Superimposed over these are our heroes and the sprites with which they interact, seemingly drawn via the old school method of manipulating pixels directly in Deluxe Paint, or its equivalent. They’re expected to scale as the characters move in and out of the screen, only it doesn’t really work because the outlines separating them from the backdrops tend to dissolve, making them look ill-defined and warped. Scrolling is similarly shoddy in that once ‘pushed’, it judders across to the next scene rather than gliding smoothly as you’d hope. Compounding the sense of disorientation, the sprites don’t quite keep pace so appear to jitter like aggravated Mexican jumping beans.
Whenever we engage with an inhabitant, a head avatar pops up – also apparently comprised of pixel art – to demonstrate who is currently talking. Surprisingly the discord between the two divergent techniques doesn’t look too jarring, while adding expressions to the faces, providing visual cues to suggest the tone of the responses, is a nice touch.
In harmony with Nippon Safes, this cartoony vibe pervades throughout, leaving us in no doubt that we’re in for a parody-fuelled ride to a region of the world the developers may well have never personally visited. We can expect cheap, crude, mildly offensive stereotypes that ‘snowflakes’ would consider racist today. For a game set entirely in Russia, it’s perplexing that gormless, squinty-eyed, Japanese, snap-happy typecasts feature so prominently. You’d think Dynabyte would have already squeezed that gimmick dry given Nippon Safe’s locale.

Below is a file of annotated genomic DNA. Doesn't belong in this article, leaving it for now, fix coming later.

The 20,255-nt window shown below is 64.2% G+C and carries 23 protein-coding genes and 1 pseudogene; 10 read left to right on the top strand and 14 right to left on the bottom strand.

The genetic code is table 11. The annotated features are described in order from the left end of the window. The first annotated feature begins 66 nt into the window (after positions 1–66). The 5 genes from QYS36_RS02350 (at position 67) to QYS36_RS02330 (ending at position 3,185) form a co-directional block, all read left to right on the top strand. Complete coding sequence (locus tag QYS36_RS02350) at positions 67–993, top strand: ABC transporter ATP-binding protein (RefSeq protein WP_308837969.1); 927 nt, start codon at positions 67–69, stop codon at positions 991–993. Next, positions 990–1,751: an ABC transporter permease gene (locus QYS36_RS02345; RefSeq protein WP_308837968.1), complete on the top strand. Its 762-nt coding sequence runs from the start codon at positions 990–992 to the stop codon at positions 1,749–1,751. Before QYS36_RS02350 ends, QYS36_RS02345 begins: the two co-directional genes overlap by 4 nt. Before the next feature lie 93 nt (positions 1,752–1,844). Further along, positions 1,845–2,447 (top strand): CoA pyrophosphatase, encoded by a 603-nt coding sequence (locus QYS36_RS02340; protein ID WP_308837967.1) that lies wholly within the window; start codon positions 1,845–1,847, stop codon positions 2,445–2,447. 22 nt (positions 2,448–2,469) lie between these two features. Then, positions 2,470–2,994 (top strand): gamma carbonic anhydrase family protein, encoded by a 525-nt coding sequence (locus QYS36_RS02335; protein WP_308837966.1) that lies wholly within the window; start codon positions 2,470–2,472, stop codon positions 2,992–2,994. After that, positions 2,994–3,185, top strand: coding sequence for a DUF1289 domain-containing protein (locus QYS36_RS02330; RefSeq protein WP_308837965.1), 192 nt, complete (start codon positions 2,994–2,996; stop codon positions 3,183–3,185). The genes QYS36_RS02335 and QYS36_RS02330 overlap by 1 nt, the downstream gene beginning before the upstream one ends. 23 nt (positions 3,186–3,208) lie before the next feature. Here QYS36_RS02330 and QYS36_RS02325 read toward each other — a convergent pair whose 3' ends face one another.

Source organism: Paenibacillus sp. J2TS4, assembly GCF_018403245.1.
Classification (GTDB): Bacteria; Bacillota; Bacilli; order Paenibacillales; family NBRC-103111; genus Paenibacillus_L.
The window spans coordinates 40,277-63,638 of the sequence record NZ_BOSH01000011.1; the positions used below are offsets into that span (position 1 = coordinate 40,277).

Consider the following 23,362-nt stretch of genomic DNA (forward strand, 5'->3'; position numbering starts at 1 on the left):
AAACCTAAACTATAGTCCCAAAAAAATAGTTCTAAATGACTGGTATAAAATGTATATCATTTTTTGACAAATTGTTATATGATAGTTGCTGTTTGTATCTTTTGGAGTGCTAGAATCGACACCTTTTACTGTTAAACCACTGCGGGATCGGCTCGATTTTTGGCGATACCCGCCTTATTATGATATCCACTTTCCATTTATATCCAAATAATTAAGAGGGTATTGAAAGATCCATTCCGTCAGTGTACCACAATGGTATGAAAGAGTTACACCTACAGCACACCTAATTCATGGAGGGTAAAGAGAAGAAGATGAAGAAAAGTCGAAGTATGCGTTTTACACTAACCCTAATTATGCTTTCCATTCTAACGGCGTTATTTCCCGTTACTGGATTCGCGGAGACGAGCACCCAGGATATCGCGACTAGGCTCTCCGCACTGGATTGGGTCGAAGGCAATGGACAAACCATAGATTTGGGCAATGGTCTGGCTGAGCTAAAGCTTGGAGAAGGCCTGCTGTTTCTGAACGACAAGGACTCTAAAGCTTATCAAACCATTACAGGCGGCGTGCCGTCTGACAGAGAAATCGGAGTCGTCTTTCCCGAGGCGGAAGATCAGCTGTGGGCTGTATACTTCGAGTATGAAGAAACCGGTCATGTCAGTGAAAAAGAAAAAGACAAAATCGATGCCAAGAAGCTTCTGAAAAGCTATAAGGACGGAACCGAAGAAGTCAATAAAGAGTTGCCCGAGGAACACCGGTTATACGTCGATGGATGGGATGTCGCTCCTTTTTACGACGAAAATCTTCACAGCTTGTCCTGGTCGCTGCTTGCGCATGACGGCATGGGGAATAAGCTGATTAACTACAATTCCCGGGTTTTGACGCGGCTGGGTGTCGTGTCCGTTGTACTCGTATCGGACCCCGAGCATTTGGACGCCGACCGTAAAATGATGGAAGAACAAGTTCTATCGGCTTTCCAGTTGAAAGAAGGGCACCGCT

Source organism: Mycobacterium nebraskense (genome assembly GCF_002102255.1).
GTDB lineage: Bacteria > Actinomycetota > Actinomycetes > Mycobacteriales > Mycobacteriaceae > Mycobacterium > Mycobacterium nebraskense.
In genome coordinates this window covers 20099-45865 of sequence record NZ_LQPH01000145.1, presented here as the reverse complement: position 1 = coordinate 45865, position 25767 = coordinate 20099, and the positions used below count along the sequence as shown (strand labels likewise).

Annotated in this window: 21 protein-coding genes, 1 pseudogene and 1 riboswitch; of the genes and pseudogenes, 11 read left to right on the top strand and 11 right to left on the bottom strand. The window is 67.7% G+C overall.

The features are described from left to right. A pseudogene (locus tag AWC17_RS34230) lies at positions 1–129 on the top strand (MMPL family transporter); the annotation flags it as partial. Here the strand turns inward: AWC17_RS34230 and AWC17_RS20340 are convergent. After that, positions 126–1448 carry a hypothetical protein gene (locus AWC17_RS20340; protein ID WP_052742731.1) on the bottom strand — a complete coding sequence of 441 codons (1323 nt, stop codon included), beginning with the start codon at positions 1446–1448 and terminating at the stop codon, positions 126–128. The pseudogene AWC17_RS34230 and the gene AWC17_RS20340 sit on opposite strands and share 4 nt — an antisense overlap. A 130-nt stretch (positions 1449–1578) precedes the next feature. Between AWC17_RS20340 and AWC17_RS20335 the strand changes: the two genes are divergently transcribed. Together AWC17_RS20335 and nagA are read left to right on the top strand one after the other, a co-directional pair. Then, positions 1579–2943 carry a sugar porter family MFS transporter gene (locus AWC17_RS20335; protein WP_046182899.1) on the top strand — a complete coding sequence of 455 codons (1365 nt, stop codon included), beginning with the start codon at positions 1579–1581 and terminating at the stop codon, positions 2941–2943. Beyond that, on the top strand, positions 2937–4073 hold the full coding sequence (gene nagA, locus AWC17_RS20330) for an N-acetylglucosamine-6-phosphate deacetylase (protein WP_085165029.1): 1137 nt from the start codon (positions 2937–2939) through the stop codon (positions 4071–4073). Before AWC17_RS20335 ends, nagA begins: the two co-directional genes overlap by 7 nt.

Speaking of trotting out re-hashed jokes, two of the game’s bantering developers make cameo appearances. Aside from our interaction with them being crucial to progression, they serve to promote their own gaming back-catalogue and drop nerdy programming jokes that touch down like 10t anvils. Ironically without leaving much of an impression. You probably had to be there. And work for Dynabyte.
Thanks to the massive data capacity boost offered by the CD medium, Big Red Adventure is almost entirely accompanied by theme-appropriate music. Reactively acclimatising to the settings in which we find ourselves facilities the requisite tone and atmosphere, while falling short of threatening to ruffle our hair with memorable orchestral pieces. Where the notion of ‘peril’ is heightened I suspect that musician, Marco Caprelli, was attempting to evoke the piratey monkeyshines of LeChuck. Close-ish, but no cigar.
Meanwhile, mooching about between the Ritz hotel, Moscow Central Station, Circus Square, Drunken Whale Inn, Red Square, the quayside…
…Gorky Park, a KGB TV studio…
…and the Kremlin museum, Doug goes about the mundane business of robbing a priceless heirloom, and Dino searches for work (again). As Bolshoi-ballet-dancing-superstar-diva, Donna, flounces and preens, the warbling starlet is kidnapped by Dr Virago’s goons. Two of the Marx Brothers no less, Harpo and Groucho.
He needs a virgin, you see, to take part in the rehearsal of his reanimation experiments to revive Lenin. Why he picked Donna I don’t know.